New Stories From 'Urban Agriculture Notes'
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An industrial Riverwest parking lot is now an urban farm, created by Crops on Top restaurateurs

They see that you can make a business out of 118 by 65 feet.

By Kristine M. Kierzek
Special to the Milwaukee Journal Sentinel
July 15, 2021


Jamie: We use a lot of found objects.

Joel: The beds, they’re repurposed. This community in the warehouse has been so inspiring. Everybody is so ready to help each other.

Jamie: Even the tools. If you don’t have it, someone in this space has it. The pavement here is still underneath, but trees and weeds were easily three to four feet tall. We started going at it with a hoe and an ice scraper. All of a sudden, so and so has a Bobcat. We had it down in another three hours. We had access to a landscaper. You need some wood chips to go over that. I have more coming, do you want it? Yes, we’ll take it. Joel: Then Urban Craftsman, he provided (logs) for our raised beds.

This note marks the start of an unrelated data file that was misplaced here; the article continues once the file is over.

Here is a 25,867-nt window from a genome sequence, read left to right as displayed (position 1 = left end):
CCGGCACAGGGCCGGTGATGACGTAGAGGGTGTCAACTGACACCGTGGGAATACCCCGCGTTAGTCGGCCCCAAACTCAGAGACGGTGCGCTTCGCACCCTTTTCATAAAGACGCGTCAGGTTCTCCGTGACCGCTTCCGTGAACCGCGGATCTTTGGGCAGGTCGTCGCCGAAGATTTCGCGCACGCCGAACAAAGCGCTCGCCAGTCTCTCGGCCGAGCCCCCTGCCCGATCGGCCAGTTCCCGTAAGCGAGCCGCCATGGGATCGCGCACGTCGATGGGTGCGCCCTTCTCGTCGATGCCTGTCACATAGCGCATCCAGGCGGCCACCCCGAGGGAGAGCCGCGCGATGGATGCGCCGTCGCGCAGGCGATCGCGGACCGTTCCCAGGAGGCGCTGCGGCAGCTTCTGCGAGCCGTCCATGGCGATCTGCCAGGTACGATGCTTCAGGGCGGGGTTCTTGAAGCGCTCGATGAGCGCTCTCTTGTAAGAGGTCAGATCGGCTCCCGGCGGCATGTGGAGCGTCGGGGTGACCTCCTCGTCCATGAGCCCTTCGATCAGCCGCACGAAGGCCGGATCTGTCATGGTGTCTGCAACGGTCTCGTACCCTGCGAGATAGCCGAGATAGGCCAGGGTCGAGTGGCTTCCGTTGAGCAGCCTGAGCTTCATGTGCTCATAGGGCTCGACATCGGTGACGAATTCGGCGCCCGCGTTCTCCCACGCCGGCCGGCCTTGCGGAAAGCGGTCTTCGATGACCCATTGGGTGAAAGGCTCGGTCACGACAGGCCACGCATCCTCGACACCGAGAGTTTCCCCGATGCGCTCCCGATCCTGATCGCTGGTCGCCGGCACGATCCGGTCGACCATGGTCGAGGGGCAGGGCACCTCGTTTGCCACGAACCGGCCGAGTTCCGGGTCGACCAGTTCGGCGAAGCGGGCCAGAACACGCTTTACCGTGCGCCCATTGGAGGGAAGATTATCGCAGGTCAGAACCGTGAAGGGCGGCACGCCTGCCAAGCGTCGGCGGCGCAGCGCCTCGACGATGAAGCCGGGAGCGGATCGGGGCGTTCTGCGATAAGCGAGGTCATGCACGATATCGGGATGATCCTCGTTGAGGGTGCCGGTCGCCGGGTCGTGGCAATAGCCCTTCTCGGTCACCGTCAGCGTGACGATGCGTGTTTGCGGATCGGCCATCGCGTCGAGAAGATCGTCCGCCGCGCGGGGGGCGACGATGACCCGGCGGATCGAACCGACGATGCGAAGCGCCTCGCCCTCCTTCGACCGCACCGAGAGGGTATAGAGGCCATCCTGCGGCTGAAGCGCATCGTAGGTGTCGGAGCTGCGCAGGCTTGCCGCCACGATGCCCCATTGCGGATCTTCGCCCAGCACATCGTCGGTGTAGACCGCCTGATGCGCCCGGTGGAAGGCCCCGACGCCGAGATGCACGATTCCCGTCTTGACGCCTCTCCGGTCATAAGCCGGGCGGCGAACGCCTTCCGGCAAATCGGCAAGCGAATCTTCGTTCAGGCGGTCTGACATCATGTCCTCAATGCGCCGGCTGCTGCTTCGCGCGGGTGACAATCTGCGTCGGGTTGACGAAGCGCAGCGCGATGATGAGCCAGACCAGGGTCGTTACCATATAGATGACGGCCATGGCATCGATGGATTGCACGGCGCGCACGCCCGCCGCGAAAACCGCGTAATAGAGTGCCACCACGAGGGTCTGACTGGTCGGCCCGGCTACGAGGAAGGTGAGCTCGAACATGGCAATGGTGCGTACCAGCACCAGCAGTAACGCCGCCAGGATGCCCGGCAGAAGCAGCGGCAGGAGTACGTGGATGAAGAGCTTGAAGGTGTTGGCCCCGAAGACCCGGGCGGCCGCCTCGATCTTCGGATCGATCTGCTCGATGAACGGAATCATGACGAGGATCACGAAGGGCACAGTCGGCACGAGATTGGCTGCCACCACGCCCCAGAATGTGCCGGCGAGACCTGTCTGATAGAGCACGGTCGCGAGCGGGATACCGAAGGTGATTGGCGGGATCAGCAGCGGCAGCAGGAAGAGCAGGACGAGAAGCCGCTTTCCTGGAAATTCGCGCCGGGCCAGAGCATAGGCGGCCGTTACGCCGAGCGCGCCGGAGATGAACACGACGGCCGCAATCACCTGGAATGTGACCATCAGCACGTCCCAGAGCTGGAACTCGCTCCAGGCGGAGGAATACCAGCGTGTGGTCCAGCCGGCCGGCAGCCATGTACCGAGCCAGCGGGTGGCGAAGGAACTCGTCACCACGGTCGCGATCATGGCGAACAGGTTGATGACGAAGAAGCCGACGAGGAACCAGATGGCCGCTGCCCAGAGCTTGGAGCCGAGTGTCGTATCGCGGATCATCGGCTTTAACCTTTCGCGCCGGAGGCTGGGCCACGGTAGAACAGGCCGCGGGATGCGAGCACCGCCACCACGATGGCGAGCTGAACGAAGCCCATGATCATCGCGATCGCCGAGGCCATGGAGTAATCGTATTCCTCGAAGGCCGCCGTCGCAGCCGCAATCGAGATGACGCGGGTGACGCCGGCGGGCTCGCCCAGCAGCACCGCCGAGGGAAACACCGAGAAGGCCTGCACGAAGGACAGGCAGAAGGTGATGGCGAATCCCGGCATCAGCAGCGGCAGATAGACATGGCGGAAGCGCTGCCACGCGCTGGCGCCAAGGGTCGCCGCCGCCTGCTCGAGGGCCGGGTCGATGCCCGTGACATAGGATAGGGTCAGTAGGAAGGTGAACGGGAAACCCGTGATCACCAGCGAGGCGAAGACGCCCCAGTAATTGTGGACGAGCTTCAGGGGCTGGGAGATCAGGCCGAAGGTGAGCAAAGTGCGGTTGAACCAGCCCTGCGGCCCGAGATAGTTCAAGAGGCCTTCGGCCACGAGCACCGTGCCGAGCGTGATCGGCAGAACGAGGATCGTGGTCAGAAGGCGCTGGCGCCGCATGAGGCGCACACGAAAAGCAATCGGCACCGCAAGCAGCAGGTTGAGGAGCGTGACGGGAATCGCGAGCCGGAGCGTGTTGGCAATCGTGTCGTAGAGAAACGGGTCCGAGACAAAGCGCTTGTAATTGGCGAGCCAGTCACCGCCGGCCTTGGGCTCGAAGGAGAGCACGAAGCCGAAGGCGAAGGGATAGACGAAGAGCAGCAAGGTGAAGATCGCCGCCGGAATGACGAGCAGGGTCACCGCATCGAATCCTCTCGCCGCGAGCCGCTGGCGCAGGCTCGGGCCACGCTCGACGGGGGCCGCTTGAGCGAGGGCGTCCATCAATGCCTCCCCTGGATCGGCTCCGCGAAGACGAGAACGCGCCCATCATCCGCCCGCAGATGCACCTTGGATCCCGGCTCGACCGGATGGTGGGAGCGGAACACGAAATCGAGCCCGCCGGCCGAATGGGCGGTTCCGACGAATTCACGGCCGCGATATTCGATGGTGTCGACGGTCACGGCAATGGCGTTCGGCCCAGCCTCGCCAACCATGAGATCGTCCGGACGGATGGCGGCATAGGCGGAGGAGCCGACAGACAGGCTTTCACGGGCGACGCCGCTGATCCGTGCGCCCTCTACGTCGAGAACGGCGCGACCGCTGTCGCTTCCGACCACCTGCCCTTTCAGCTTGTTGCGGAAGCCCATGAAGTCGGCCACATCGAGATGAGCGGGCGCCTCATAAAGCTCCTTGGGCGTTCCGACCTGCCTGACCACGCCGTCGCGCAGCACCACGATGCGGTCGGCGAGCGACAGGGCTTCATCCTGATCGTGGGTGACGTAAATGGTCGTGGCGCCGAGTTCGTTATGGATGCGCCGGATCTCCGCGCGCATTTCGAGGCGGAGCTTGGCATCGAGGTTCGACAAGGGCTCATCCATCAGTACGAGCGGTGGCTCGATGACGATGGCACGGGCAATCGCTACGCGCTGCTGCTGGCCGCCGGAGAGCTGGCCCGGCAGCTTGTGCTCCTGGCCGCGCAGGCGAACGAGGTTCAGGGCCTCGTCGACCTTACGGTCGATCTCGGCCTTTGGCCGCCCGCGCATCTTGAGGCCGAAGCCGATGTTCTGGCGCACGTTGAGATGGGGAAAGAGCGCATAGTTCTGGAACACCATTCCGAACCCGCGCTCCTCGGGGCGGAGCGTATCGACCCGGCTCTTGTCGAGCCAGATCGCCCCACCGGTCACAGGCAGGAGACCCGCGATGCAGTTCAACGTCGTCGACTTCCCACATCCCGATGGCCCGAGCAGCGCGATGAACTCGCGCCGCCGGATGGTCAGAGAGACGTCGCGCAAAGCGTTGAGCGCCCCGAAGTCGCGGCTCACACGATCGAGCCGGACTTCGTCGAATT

Joel: I chose things thinking of the food as a chef. This interests me, I want to cook it. I can make a really fun dinner out of all this stuff. I could go to four different raised beds and pick food and do a dinner. That’s the goal, if the garden works with me. The goal is learning how much I can utilize out of everything, and to be able to educate people on that as well.

Jamie: Teens Grow Greens came out here.

Joel: We want to teach them. How would you prepare this? Why are you growing it? Let’s think about why we would make this into a business, not just growing at home. Teens Grow Greens liked that we were not a nonprofit, we’re a for profit. We’re about showing ways to use all this knowledge.

Jamie: They see that you can make a business out of 118 by 65 feet.

Read the complete article here.


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